Food & Drink

Catch the Premieres of These Seattle Screenwriters

Two Seattle writers' works are coming to a screen near you

By Gavin Borchert March 6, 2019

SHRILL - Episode 4 - Annie & Fran attend the Fat Babe Pool Party. Annie is so empowered by the experience and so furious with her boss, Gabe, that she posts a body positive article to the paper's website that explains exactly what it's like to be a fat woman in today's world. Annie (Aidy Bryant) shown. (Photo by: Allyson Riggs)

This article originally appeared in the March 2019 issue of Seattle magazine.

This article appears in print in the March 2019 issue. Click here to subscribe.

Seattle-born writer Lindy West’s ascent, in just a decade, from writing for The Stranger to contributing to Jezebel, The New York Times, This American Life, The Guardian and beyond is due to the power of her searing and eviscerating voice as she takes on society’s most contentious topics: abortion, fat-shaming and online bullying, among others. And now that voice has taken her to Hollywood as one of the writers of Shrill, a six-episode Hulu series premiering this month (beginning 3/15) and inspired by West’s 2016 essay collection of the same title. Saturday Night Live’s Aidy Bryant stars on the body-positive-focused comedy a clef, set at a Portland alternative-weekly newspaper. Drawing on West’s own life, Bryant said, her character, Annie, “has a family and friends and a job and love and all these things. I don’t think that has always been the case for fat characters on TV.”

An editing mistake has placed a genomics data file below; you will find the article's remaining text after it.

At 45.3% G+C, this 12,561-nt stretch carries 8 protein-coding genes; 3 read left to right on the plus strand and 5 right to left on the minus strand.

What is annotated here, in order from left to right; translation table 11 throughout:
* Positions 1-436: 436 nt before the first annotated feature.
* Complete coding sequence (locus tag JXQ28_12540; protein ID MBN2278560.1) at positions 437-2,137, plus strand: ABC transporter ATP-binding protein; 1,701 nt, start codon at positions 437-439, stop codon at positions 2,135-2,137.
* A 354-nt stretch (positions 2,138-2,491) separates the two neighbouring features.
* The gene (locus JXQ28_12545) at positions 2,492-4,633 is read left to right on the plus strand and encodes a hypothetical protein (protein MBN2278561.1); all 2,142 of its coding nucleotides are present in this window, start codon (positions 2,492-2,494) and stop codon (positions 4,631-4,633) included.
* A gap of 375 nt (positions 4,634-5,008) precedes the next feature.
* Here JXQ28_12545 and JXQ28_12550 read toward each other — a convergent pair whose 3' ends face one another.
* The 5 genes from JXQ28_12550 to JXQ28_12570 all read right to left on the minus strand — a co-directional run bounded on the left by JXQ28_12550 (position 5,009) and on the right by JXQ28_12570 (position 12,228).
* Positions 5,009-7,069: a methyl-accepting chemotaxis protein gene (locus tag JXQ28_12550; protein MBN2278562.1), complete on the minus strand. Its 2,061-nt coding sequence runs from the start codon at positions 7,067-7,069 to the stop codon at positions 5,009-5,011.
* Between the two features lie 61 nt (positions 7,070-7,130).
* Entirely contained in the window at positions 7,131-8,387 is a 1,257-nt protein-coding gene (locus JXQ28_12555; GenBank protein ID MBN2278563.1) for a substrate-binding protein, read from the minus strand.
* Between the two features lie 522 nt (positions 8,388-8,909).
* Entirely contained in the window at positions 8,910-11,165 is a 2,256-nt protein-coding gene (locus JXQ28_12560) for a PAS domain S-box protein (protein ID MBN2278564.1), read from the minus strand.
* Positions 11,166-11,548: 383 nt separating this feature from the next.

The work of another irrepressible voice, that of Maria Semple, has also been adapted into a screenplay. The Seattle transplant’s 2012 Seattle-based best-selling novel, Where’d You Go, Bernadette, comes to theaters August 9. Its A-list, Richard Linklater–directed cast, including Cate Blanchett, Billy Crudup, Kristen Wiig, Judy Greer and Laurence Fishburne, was filmed largely in film-industry-friendly (and Seattle stunt double) Vancouver, British Columbia. But at least one scene was filmed here, at the downtown Seattle Public Library. And for former Los Angelena Semple’s new hometown, a UNESCO City of Literature, that seems as good a cameo as they come.

Editor’s note: This story has been updated from the print edition. 

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